Tag: Albert Clamette

Dr Faustman’s vaccine for Type 1 Diabetes

They say, that there is a vaccine that can not only halt type 1 diabetes in its tracks but also that it has the ability to reverse the condition.

When I first read about this vaccine, it really did sound too good to be true. Could it be the cure we’ve all been waiting for? Or, is this yet another diabetes research breakthrough which amounts to nothing? This vaccine has been depicted as a “promising vaccine”, an “ideal vaccine”, a truly effective treatment.

But what is this vaccine and does it, will it really work for someone like me?

This vaccine, would you believe, has actually been around since the 1920’s. It was first cultured by Albert Calmette and Camille Guerin at the Pasteur Institute in Lille, France.The Bacillus Calmette-Guerin otherwise known as (BCG) vaccine has been used to cure Tuberculosis and Bladder cancer and has been very successful.

It has been used in trials ( in both mice and humans) to show its impact on Type 1 diabetes, with positive results so far. The research is being carried out by Dr Denise Faustman, MD, PhD and her main focus is to carry out trials on individuals who have had diabetes for five years or more. She has targeted adults between the ages of 18 to 60 to determine how effective this vaccine will be in reversing type 1 diabetes.

Associate Professor of Medicine Denise Faustman is conducting a study of a decades-old TB drug that reversed diabetes in mice and has shown promising results in an initial human study. Jon Chase/Harvard Staff Photographer

To understand why this vaccine was chosen, we must first consider how Type 1 diabetes occurs in an individual.

We live in a world full of germs, viruses, bacteria and toxins (invaders). The immune system plays a huge role in protecting us from these possible harmful microbes. When harmful invaders try to infect us, the immune system is able to first sense the presence of these invaders and then it is able to destroy any foreign cells.

With Type 1 diabetes, the immune system confuses its own cells as foreign cells.  Attacking and destroying healthy beta cells. This is known as autoimmunity or self-attack! Type 1 diabetes is then, in fact, an autoimmune disease and NO it’s not caused by eating too much sugar. It’s so much more complex than that.

So what role does the BCG vaccine play?

The BCG vaccine would possibly be able to halt or reverse the beta cell deterioration in individuals who have the condition. It would conceivably reduce the amount of insulin needed or remove the need for insulin completely.

The way in which vaccines usually work are, a less potent version of the vaccine is injected into you and it allows the immune system to build up immunity against potentially threatening viruses. In a sense, your body becomes stronger and more capable of dealing with any bigger potential threats.

With Type 1 diabetes, the immune system produces antibodies which are capable of killing off beta cells. The vaccination would be used to encourage the immune system to see the beta cells as no longer being harmful which will then allow cells to grow and repair whilst avoiding a decline in beta cells. Hence a healthy production of beta cells like a non-diabetic individual.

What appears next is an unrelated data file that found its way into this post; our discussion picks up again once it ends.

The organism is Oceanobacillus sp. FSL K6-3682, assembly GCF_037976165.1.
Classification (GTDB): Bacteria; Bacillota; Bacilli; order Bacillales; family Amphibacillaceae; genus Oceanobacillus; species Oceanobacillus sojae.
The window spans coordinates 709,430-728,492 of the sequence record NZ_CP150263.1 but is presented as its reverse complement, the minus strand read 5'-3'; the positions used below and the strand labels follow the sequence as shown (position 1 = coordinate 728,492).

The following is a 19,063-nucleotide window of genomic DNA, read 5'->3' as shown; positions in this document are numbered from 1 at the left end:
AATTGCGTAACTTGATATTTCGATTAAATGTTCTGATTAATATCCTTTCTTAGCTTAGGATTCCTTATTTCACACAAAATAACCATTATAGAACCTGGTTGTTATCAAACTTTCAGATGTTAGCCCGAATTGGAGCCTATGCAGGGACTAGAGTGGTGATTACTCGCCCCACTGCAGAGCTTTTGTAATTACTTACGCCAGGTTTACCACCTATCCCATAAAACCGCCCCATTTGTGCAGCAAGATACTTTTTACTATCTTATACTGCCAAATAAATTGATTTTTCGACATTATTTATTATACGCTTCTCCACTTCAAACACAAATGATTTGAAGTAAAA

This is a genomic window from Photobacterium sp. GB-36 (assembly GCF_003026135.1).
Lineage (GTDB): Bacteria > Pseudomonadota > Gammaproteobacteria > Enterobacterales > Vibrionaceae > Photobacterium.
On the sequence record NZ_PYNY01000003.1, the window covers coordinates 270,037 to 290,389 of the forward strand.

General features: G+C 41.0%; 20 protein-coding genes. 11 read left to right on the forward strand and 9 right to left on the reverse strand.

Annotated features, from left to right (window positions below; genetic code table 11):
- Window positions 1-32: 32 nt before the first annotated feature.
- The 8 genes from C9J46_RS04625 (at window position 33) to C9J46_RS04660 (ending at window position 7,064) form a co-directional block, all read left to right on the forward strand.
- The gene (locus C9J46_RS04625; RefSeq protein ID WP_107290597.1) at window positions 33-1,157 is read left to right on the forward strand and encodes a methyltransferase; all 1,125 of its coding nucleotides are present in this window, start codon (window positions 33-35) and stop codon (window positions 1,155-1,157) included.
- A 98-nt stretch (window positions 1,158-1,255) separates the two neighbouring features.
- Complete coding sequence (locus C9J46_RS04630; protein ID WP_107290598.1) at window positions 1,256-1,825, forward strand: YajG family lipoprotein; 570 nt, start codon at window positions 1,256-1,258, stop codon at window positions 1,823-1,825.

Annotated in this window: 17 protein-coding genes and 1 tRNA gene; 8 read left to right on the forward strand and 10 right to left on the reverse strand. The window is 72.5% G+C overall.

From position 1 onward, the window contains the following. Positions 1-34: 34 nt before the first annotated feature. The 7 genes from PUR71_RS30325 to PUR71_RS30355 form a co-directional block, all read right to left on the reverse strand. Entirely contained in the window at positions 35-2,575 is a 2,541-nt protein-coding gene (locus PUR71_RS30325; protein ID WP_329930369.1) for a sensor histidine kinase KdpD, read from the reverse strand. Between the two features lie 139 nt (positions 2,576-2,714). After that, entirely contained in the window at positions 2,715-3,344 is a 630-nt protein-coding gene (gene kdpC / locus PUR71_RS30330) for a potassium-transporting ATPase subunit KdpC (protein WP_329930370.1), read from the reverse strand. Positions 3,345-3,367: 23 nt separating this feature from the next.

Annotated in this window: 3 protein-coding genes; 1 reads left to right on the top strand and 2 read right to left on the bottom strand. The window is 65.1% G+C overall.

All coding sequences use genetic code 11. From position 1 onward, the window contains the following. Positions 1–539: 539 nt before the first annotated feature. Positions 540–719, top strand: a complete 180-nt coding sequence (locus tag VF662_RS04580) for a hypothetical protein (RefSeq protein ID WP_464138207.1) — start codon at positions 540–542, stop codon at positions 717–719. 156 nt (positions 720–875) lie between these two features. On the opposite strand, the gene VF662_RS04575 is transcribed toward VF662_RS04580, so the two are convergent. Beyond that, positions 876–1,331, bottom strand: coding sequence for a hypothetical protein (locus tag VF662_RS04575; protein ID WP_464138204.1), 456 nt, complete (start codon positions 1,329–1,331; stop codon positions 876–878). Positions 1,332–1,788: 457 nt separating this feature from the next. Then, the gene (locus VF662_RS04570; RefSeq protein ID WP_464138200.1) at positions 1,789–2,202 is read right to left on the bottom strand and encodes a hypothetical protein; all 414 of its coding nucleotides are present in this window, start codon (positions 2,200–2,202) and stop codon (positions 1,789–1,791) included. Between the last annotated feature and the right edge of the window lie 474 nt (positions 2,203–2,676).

Type 1 diabetics are deficient in the hormone TNF (Tumour Necrosis Factor) which is able to produce good T-cells and reduce the presence of bad T-cells. These bad T-cells are responsible for encouraging the immune system to terminate healthy beta cells. The BCG vaccine would be able to increase levels of the TNF hormone whilst potentially removing bad T-cells.

During the trials BCG doses were administered to patients which resulted in an increase in TNF levels, removing bad T-cells which will then allow the immune system to function as it would in a person without diabetes.

Dr Faustman has said, “BCG is definitely modulating the immune system.”

This is only the beginning and there is still a lot that has to be researched. I have so many questions:

– What dosage would be required to make the reversal process successful?

– Would it really be permanent?

– Would I have to have continuous vaccinations and how frequently would this need to happen?

– Would I still partially need to take any insulin?

– What would the long-term effects of taking the BCG vaccinations be?

As someone who keeps up to date with all the diabetes research and advances in diabetes. I must say that this one does sound very promising. However,  I remain sceptical because you must understand that there are so frequently many different research projects surrounding diabetes which have been labelled the possible next cure for Type 1.

Even still, I remain hopeful, I remain positive that one day one of these research projects will succeed and finally bring to light the cure we’ve all dreamt of. We’ve come such a long way from the times when having diabetes was an automatic death sentence. Without the discovery of insulin, and the endless hours of research executed by Dr Frederick Banting, where would we be today?

I won’t give up on that cure! I continue to pray that, one day it will come. As they say, “Nothing worth having comes easily” 

I will definitely keep following the progress of this vaccine and hopefully, I’ll have something great report when they next showcase their research findings.

Amina xxx

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